Rome offers wide-ranging shopping experiences, but we think that best of
Rome's shopping opportunities can be found in independent stores and
boutiques lining the narrow lanes scattered throughout the city.
We have found our most enjoyable shops, those we consider undiscovered
treasures, while walking between Rome's magnificent attractions. Of course, Rome also offers
brand-name, luxury stores that are always fun to shop.
If you are looking for quality leather goods (shoes, handbags, belts),
unique jewelry, or authentic Italian lingerie, stores in Rome offer a wide
selection of these signature products.
The best area for shopping in Rome can be found in a triangular
shaped zone with its base running near Via dei Condotti between the Piazza
di Spagna (at the Spanish Steps) and Via del Corso that runs along the Via
del Corso and Via dei Babuino up to the Piazza del Popolo. Our map shows
major shopping streets in this area – click anywhere on the map to see
a tinted outline highlighting this area.
The majority of the shops in the list below offer women's fashion.
We have added identifiers to the stores whose names may be unfamiliar to
you. We have arranged the list by major shopping streets and list the
main stores that you will find along their extents. Look, touch, feel,
wander and have a wonderful time exploring the best shops in Rome.
On Via Borgognona
Versace, Tanino Crisci (leather),
Massimiliano Seromoneta (men's clothing), Moschino (women's), Brighenti
Roberto Cavalli (men's and women's fashion).
On Via dei Condotti
- Armani, Cartier, Bulgari, Dior, Ferragamo, Gucci, La Perla
Sogo Prada, Louis Vuitton, A.
Testoni (men's), Valentino (women's), Blunauta (women's), as well as the Antico Caffe, one
of Rome's famous coffee bars..
On Via del Corso
- Benetton, Fendi, Zara and a variety of mid-level
shops, plus the La Rinascente department store.
On Piazza di Spagna
D&G, Missoni, Krizia (women's fashion), Dior, Giorgio Sermoneta (leather gloves), Blunauta, Sergio
Rossi (shoes) and more.
On Via dei Babuino
- Channel, Tiffany, Valentino
(women's fashion), Matassi (jewelry), Jil Sander (women's fashion) and Tad (
designer household goods and more), Sandro Ferrone (women's fashion), as well as art and
antiques towards the Piazza del Popolo and to the east along Via Margutta.
Take Via Margutta only if you are looking for art and antiques, although you
will find some specialty jewelry here.
On Via Frattina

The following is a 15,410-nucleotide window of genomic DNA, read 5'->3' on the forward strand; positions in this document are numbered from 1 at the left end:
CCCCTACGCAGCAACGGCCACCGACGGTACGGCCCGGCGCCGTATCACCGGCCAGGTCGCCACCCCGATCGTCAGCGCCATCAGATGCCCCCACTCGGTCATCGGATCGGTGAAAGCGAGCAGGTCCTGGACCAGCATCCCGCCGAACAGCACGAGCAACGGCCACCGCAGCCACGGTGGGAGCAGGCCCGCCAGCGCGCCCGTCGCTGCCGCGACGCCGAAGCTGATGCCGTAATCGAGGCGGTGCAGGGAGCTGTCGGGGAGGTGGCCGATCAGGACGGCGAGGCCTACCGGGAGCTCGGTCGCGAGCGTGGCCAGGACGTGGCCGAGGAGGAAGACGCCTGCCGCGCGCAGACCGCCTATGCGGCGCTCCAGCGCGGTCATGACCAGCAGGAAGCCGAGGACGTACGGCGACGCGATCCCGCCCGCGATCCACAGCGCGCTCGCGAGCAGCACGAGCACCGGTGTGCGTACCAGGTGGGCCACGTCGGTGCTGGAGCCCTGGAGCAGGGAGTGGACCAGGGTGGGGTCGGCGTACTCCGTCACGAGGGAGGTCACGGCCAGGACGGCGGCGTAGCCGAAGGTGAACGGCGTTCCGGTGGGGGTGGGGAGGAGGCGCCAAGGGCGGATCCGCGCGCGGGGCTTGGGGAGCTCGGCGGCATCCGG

Mara, Flavio Castellani (women's fashion), Cesare Paciotti (shoes), Patrizia Pepe
(women's fashion), Tru Trussadi (leather goods), Frey Wille (jewelry),
Stefanel (women's fashion), Andrea Fabiani (shoes), Marella (women's
fashion), Fonari and Fonari (luxury household goods), Martini
(Gioiellleri - jewelry), Tusseda (lingerie) and other
boutique clothing stores.
A couple of shopping tips are in order. Although major stores will
be open during the day and into the early evening, smaller shops may keep a
schedule that runs from 9am to 1pm and then reopen from 3:30 to 7 or 7:30pm.
August is the month when all of Italy seems to go on vacation and you may
find many of the smaller shops and boutiques closed for a few weeks during
August (usually near the start of the month).
If you want to find bargains, the best shops, consider hiring a local
personal shopper to work up an itinerary that would reflect your shopping
choices. Many hotels can recommend these services. Just Google a
phrase like "personal shopping advisors + Rome" for possible assistance.
There are several street markets in Rome. It is our opinion that none of them offer good
value, although finding out what's available and the cost is often half the
fun. Campo di
Fiori is Rome's leading outdoor market and its oldest. It is focused
on food and flowers although other items can be found here. It is open in
the early mornings on weekdays and the actions drops off after 11am.
Campo di Fiore is a noted haven for pick pockets and "bag grabbers" so be forewarned. In
addition, read through our section on
and Security for additional tips on safety during travel.
There is a flea market on Sundays in the Trastevere neighborhood near
Porta Portese, but it is
mostly filled with low quality items and not of much interest to serious
Just one more note that might be of interest. According to Italian
Law (Law 80 of May 14, 2005), anyone caught buying counterfeit goods (for
example, DVD’s, CD’s, watches, purses, bags, belts, sunglasses, etc.) is
subject to a fine of no less than EUR 1,000. Police in major Italian cities
enforce this law to varying degrees. Travelers are advised to purchase
products only from stores and other licensed retailers to avoid unknowingly
buying counterfeit and illegal merchandise.
Next - Return to our
Rome Travel Guide Home Page
Return to Best Places to Visit in Italy
If you need information about another travel destination, try
Destination Guide Index
or Googling ThereArePlaces.